Workers were worried at the VA hospital that the air conditioning system could be spreading asbestos contaminated dust among the staff and 37,000 veterans treated yearly in the facility.
Asbestos wrapped-pipes were located in the subbasements of the buildings and workers knew that some of that wrapping had begun to crumble and broken pieces of insulation were on the floor.
In the subbasement, the pipes are located close to many air ducts of the building’s air conditioning system. The ducts are old and may not be properly sealed, allowing potentially asbestos-contaminated dust to be sucked into the air supply of the building.
Workers filed complaint with OSHA in 2013, and the VA officials responded that there was no asbestos debris identified in the subbasement. They later “revised” their report, claiming asbestos had been found, but had been removed by the spring of 2013. OSHA then closed their investigation.
Yet photos from the spring of 2014 indicate there were still asbestos-wrapped pipes. A maintenance worker, fearful of retaliation, provided photos of wrapped pipes in the subbasement and crawlspaces where the pipe insulation is coming “unraveled and falling apart.” Some of the pipes have been taped with duct tape and others have insulation “dangling” over air handler access doors.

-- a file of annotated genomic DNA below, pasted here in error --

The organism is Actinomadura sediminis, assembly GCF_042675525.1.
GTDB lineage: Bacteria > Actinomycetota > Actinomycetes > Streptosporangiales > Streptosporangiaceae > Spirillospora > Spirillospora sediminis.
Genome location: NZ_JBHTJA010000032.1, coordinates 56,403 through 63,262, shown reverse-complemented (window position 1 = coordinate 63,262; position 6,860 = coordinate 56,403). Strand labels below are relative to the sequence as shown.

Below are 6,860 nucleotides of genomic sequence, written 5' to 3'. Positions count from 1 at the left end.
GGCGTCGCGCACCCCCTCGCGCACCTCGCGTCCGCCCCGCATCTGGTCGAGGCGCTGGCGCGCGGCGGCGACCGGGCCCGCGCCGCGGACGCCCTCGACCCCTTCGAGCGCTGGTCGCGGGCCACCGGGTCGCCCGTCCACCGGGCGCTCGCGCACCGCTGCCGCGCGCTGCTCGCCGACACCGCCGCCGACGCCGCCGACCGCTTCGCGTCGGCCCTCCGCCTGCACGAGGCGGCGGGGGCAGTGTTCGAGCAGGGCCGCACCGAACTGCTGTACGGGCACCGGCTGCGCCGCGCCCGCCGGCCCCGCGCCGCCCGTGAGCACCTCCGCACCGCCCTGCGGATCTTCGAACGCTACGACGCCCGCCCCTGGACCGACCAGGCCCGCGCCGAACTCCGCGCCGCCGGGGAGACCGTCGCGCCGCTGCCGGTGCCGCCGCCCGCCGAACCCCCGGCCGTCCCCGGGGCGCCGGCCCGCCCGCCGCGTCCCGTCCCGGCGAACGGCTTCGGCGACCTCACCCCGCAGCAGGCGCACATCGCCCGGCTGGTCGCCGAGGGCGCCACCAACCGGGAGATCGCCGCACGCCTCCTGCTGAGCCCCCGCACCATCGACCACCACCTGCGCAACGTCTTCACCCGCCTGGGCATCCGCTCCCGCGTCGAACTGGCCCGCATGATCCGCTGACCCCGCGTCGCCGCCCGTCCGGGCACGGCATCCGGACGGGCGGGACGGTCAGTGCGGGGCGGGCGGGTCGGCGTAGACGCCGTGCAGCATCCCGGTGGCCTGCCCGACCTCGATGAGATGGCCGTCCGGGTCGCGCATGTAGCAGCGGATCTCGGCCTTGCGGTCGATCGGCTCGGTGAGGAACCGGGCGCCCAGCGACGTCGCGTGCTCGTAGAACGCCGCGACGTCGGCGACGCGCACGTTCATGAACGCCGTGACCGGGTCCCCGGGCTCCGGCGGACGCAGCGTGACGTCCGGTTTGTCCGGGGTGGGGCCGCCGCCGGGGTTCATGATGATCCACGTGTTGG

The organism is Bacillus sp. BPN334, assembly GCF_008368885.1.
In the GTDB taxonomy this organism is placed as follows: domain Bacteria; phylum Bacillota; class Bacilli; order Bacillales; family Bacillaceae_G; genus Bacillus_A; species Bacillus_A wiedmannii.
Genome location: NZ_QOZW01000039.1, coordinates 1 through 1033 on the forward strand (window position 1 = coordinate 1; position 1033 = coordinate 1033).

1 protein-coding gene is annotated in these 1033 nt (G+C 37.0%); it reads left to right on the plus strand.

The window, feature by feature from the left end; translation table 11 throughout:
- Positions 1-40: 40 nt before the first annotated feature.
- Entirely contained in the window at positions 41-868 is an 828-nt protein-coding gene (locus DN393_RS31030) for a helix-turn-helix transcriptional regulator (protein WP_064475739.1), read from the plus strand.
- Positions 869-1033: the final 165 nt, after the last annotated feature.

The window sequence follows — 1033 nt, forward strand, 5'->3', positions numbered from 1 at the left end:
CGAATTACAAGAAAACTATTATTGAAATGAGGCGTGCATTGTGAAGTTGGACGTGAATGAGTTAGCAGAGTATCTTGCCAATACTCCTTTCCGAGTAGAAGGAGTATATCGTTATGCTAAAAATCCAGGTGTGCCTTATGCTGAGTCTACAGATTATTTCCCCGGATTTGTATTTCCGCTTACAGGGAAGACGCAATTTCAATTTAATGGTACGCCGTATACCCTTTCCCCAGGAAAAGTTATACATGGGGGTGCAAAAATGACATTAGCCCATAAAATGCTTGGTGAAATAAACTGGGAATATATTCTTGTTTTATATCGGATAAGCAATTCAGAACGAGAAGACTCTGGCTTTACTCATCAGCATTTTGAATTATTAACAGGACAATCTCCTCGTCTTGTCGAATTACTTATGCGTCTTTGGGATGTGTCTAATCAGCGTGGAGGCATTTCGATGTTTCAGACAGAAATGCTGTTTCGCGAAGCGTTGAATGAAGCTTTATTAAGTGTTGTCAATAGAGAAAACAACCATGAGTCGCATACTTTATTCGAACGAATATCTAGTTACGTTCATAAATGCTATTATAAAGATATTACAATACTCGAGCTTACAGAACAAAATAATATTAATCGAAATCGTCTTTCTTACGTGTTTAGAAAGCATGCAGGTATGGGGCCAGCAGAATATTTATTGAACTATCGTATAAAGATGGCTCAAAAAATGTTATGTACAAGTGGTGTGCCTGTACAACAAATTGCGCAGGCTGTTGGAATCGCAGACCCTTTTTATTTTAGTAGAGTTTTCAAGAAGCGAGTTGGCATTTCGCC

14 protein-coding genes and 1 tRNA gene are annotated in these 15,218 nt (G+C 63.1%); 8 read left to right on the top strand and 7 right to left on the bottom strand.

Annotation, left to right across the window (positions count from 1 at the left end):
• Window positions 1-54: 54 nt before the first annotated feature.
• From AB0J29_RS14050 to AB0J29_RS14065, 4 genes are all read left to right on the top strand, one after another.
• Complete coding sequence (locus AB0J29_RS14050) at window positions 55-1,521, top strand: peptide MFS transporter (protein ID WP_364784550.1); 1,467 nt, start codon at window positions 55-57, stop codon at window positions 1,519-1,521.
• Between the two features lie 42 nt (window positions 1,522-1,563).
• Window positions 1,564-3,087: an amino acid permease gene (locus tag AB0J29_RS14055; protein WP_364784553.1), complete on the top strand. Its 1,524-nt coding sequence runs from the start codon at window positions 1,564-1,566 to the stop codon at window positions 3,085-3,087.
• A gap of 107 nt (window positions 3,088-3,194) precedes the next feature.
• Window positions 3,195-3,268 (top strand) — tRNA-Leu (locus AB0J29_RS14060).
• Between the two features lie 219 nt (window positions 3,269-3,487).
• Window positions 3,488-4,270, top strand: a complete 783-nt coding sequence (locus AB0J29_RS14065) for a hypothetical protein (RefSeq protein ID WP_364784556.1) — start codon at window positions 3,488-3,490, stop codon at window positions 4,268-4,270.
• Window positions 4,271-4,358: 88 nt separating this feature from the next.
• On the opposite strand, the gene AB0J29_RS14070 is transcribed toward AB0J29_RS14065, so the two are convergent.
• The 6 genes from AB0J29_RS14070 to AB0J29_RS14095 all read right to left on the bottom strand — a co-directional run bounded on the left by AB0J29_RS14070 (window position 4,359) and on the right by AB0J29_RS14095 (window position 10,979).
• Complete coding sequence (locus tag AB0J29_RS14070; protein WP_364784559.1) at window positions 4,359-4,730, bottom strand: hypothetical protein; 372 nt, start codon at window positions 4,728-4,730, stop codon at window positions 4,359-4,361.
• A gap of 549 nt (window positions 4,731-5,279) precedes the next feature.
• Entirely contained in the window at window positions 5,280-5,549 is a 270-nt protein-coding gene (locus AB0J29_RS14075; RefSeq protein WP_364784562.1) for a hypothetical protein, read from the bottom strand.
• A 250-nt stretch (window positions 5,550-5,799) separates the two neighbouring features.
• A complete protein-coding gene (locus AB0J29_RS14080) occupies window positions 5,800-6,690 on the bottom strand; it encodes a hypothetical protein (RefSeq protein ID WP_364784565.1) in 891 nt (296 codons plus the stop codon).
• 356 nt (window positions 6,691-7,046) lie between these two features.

In addition, employees were never issued protective clothing when they worked in those spaces. They could have been dragging asbestos dust out into other locations in the building and to their home and families.
The VA has since closed the area and restricted access, while yet another contractor works to remove asbestos from this area.
Perhaps this time they really will properly abate all of the asbestos. Unfortunately, if asbestos dust was spread to veterans receiving treatment at the hospital, we will only know for certain when patients or staff begin developing mesothelioma, or other asbestos-related illnesses.
Situations like this will be a continuing and ongoing problem in California and throughout the U.S., as asbestos-laden materials age and fall apart. The cost of abatement will cause many to ignore the problem or tempt some to “fix” the issue on the cheap, which often leads to greater contamination.
WLOS.com, “Part 2: Asbestos at VA Medical Center,” September 18, 2014